Ichabod Brain wants to know more about how the story meshes with Marvel history and current continuity.
1) I’m intrigued by the idea of Wolverine working for Wilson Fisk that you introduced in the first issue of your arc. How can Wolverine justify working for the Kingpin when so much of his character is based on the Samurai code of honor?
Good question. I think Wolverine’s loyalty to Elektra supersedes any distaste he as for the Kingpin. She’s had his back at his lowest points, so if she asks for help he’s going to let her take the lead. He’s going to honor that debt he owes her. If Elektra says they’re working for the Kingpin, they’re working for the Kingpin.
2) In terms of The Hand and Bullseye, it seems like there’s a clear link to what Mark Waid is doing over in Daredevil right now. From what I read, your collaboration with Joe Madureira on this story goes way back, so did you know about Bullseye coming back in advance?
Mark actually helped me hatch this story at a Spidey retreat way back when, so yes, the two are absolutely connected.
bahblah has a question about which form of entertainment medium writing you enjoy more.
Which do you enjoy more — writing for television or writing for comics?
I have to give the same stock answer everyone gives, unfortunately. Television is much more collaborative, so it’s often more fun and active to write for, but there are also more eyes on the work and you have to be tenacious to get your voice to come through. Comics are more solitary but you have more freedom to explore your voice and take bigger chances. Plus you get to work with people like [editor] Steve Wacker and Joe Mad, who are up for just about anything.
XMarkX has a question in the same vein, but more focused, asking about how your experience with television has helped in comics.
Dear Mr. Wells, I’m actually a big fan of your work on the show “Robot Chicken.” I was wondering if your experience writing pop culture micro-sketch comedy has helped you hone your writing for comics.
I think it has helped make my writing more succinct, and hopefully a bit funnier. On “Robot Chicken” any line that doesn’t absolutely have to be there gets cut. It makes me a lot harder on every line I write now. Are they really funny, really interesting character-wise, or really important to the plot? If not, they have to go. That’s the goal, at least. I don’t always get there but I hope I’m always getting better.
Why do you think Wolverine can support so many books, including your own? Do you think he’s more interesting with other people around?
I think all of us are more interesting with other people around, but Wolverine does just fine on his own. He’s so well defined I’d read about him doing anything. I’d read a book about him buying groceries. And I bet it would be awesome. And that’s why I think he can support so many books — we’re never going to run out of things we’d like to see that character do.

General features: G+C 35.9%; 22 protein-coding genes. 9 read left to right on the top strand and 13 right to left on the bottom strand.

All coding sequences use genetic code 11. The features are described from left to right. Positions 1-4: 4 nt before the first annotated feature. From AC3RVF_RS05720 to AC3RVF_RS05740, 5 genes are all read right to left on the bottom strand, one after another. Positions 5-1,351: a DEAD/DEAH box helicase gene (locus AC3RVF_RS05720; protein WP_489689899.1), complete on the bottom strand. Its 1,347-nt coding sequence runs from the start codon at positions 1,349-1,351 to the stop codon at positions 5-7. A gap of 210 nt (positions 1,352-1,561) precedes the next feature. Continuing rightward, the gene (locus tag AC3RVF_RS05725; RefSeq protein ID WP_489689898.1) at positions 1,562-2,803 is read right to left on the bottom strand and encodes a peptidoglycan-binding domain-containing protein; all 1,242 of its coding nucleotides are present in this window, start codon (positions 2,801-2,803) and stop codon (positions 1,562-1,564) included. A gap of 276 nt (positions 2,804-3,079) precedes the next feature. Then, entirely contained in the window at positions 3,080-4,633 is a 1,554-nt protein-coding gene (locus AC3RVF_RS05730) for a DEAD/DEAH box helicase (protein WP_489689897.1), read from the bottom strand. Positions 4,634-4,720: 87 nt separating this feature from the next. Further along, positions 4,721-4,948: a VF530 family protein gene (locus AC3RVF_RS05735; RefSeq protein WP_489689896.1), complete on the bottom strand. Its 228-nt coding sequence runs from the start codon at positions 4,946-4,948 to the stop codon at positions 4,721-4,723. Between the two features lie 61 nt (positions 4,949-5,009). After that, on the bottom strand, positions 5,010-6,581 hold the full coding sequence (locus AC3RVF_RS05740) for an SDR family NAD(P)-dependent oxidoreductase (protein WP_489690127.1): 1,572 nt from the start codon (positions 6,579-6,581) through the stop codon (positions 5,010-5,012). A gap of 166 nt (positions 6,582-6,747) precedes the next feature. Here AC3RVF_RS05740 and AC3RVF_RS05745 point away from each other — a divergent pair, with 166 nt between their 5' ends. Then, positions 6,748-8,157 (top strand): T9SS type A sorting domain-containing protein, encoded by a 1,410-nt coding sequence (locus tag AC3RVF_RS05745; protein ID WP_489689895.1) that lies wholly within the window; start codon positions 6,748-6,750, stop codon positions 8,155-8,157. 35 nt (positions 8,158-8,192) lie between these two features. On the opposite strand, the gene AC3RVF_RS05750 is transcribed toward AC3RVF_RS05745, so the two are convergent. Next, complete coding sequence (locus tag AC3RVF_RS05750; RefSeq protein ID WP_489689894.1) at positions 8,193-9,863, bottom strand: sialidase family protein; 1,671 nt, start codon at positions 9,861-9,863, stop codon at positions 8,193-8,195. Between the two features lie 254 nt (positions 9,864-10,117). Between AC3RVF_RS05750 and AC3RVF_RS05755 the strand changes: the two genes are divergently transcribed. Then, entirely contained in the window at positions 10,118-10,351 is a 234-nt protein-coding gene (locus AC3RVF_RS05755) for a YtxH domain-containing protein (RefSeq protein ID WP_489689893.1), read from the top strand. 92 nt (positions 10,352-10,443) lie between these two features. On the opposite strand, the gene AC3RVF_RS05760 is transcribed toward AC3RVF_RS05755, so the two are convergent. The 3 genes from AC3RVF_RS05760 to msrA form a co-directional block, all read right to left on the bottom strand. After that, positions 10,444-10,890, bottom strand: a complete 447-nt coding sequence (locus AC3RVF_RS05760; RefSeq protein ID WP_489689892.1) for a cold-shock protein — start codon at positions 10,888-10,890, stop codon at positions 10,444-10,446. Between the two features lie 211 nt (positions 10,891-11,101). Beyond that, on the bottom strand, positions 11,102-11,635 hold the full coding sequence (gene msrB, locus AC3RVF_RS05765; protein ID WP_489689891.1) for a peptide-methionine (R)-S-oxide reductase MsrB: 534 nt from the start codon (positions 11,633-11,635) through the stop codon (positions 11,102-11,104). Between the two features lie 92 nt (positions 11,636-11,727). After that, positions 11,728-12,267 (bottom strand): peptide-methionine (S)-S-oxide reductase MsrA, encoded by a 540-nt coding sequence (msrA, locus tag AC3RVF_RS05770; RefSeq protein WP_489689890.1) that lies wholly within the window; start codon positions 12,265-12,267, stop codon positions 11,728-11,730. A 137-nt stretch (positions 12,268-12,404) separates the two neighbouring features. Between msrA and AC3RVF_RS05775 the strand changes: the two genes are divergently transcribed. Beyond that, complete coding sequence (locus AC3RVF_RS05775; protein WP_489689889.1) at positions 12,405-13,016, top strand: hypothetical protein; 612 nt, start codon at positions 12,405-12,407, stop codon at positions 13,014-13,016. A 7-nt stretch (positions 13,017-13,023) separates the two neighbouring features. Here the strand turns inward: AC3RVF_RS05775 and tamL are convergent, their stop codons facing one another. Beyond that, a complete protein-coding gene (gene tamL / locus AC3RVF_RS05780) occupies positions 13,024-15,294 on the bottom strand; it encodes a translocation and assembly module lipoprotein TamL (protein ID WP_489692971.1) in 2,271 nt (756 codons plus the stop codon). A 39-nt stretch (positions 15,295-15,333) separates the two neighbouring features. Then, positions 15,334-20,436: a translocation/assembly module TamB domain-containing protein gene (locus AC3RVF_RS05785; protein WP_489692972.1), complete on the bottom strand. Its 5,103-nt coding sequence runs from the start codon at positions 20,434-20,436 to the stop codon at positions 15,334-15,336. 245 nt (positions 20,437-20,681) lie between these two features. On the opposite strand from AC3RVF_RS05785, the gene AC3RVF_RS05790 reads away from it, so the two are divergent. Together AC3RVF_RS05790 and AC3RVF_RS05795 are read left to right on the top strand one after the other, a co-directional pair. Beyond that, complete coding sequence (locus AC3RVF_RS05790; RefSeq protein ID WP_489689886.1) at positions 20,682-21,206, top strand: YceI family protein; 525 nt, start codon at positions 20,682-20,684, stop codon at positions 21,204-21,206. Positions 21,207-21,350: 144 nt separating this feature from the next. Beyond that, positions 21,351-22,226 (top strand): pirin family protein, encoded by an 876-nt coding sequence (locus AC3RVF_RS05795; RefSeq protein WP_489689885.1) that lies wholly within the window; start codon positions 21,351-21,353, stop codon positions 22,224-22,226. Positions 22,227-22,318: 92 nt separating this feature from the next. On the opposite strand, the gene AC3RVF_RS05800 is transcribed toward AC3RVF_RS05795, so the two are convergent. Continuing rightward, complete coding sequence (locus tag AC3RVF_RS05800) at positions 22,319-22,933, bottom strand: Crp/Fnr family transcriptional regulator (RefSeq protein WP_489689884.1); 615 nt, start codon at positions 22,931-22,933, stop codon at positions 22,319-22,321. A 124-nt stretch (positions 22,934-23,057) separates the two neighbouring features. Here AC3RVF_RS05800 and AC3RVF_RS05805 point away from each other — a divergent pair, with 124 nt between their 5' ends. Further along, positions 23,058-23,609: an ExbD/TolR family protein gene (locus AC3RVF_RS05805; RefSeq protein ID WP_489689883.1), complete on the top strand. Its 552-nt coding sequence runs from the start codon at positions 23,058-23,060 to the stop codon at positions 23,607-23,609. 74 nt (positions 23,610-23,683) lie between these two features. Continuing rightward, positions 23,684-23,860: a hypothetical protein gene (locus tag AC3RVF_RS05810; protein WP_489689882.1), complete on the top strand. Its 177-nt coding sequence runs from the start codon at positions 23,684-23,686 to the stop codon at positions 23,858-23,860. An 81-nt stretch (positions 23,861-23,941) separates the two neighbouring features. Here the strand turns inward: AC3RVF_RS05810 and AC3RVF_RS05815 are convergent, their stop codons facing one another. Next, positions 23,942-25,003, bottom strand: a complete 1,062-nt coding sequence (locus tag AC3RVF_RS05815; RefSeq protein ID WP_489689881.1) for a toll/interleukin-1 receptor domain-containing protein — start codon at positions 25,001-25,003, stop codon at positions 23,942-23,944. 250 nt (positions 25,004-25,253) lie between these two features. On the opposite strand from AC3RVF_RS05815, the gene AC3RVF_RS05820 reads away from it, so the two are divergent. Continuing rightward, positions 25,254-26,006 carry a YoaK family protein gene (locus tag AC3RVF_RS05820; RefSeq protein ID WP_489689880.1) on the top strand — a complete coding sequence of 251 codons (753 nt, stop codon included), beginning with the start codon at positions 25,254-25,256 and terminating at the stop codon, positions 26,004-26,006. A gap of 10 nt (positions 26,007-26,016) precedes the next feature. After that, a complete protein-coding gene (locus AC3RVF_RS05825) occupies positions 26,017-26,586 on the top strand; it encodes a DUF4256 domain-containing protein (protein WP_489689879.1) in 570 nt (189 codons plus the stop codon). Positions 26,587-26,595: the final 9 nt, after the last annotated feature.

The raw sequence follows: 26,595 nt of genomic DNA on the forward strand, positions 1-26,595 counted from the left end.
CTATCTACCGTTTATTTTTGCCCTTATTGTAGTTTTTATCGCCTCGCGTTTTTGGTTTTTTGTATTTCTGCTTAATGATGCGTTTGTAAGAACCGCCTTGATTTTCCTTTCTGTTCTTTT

That “I think all of us are more interesting with other people around” thing might be the douchiest thing I’ve ever written. I recognized it, and yet I didn’t erase it. Take from that what you will.
Will we ever get to see you write the Superior Spider-Man? Do you have any desire to write that character?
I have a fun scene with Superior Spider-man coming up in “Nova” #7. I love the idea of that character and didn’t want to pass up the chance to write him. [Dan] Slott is a madman and I love him for it.
And here’s our Behind the X question: If you had the opportunity to live in any fictional location in the Marvel Universe, where would it be and why?
That lighthouse from the Chris Claremont/Alan Davis “Excalibur” run, duh. And if Meggan needed a place to stay while I was there, I’d be open to letting her sublet. No Captain Britain, though. My lighthouse is a drama-free zone.
Special thanks to Zeb Wells for a triumphant return to X-Position!
Next week, Wolverine month continues as X-Position welcomes Marvel Comics Editor Jeanine Schaefer and Assistant Editor Jennifer Smith, the editorial team responsible for all things Wolverine in the Marvel U. Got a question on the future direction of Wolverine following this week’s “Age of Ultron” conclusion? How about a head-scratcher on what’s coming up next in the ol’ Canucklehead’s many series? Send over an e-mail with the subject line “X-Position” or if 140 character questions are more your speed, try Twitter. Either way, make sure those questions are in by Friday! Do it to it!